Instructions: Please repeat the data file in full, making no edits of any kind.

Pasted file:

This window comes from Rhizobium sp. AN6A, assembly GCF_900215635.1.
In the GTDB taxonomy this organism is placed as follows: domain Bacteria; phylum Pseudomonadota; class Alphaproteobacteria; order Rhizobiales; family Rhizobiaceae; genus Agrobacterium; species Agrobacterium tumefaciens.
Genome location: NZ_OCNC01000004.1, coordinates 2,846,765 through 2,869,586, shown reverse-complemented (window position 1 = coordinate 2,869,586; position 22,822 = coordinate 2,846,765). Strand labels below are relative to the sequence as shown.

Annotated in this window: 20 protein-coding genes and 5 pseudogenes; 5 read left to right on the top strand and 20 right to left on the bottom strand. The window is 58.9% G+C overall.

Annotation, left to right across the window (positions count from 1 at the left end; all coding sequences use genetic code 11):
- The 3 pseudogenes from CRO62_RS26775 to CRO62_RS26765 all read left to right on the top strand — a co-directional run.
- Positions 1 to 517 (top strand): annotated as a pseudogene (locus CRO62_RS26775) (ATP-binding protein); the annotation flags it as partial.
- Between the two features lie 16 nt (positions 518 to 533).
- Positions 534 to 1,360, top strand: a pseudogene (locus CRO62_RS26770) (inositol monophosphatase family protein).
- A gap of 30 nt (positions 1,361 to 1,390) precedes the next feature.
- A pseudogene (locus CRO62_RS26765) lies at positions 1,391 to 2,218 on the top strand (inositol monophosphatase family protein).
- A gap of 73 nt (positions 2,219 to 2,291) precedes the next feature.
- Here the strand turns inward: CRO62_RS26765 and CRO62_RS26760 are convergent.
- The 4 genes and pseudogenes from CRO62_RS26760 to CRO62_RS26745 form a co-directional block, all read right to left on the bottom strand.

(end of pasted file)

This window comes from Rhizobium sp. AN6A, assembly GCF_900215635.1.
In the GTDB taxonomy this organism is placed as follows: domain Bacteria; phylum Pseudomonadota; class Alphaproteobacteria; order Rhizobiales; family Rhizobiaceae; genus Agrobacterium; species Agrobacterium tumefaciens.
Genome location: NZ_OCNC01000004.1, coordinates 2,846,765 through 2,869,586, shown reverse-complemented (window position 1 = coordinate 2,869,586; position 22,822 = coordinate 2,846,765). Strand labels below are relative to the sequence as shown.

Annotated in this window: 20 protein-coding genes and 5 pseudogenes; 5 read left to right on the top strand and 20 right to left on the bottom strand. The window is 58.9% G+C overall.

Annotation, left to right across the window (positions count from 1 at the left end; all coding sequences use genetic code 11):
- The 3 pseudogenes from CRO62_RS26775 to CRO62_RS26765 all read left to right on the top strand — a co-directional run.
- Positions 1 to 517 (top strand): annotated as a pseudogene (locus CRO62_RS26775) (ATP-binding protein); the annotation flags it as partial.
- Between the two features lie 16 nt (positions 518 to 533).
- Positions 534 to 1,360, top strand: a pseudogene (locus CRO62_RS26770) (inositol monophosphatase family protein).
- A gap of 30 nt (positions 1,361 to 1,390) precedes the next feature.
- A pseudogene (locus CRO62_RS26765) lies at positions 1,391 to 2,218 on the top strand (inositol monophosphatase family protein).
- A gap of 73 nt (positions 2,219 to 2,291) precedes the next feature.
- Here the strand turns inward: CRO62_RS26765 and CRO62_RS26760 are convergent.
- The 4 genes and pseudogenes from CRO62_RS26760 to CRO62_RS26745 form a co-directional block, all read right to left on the bottom strand.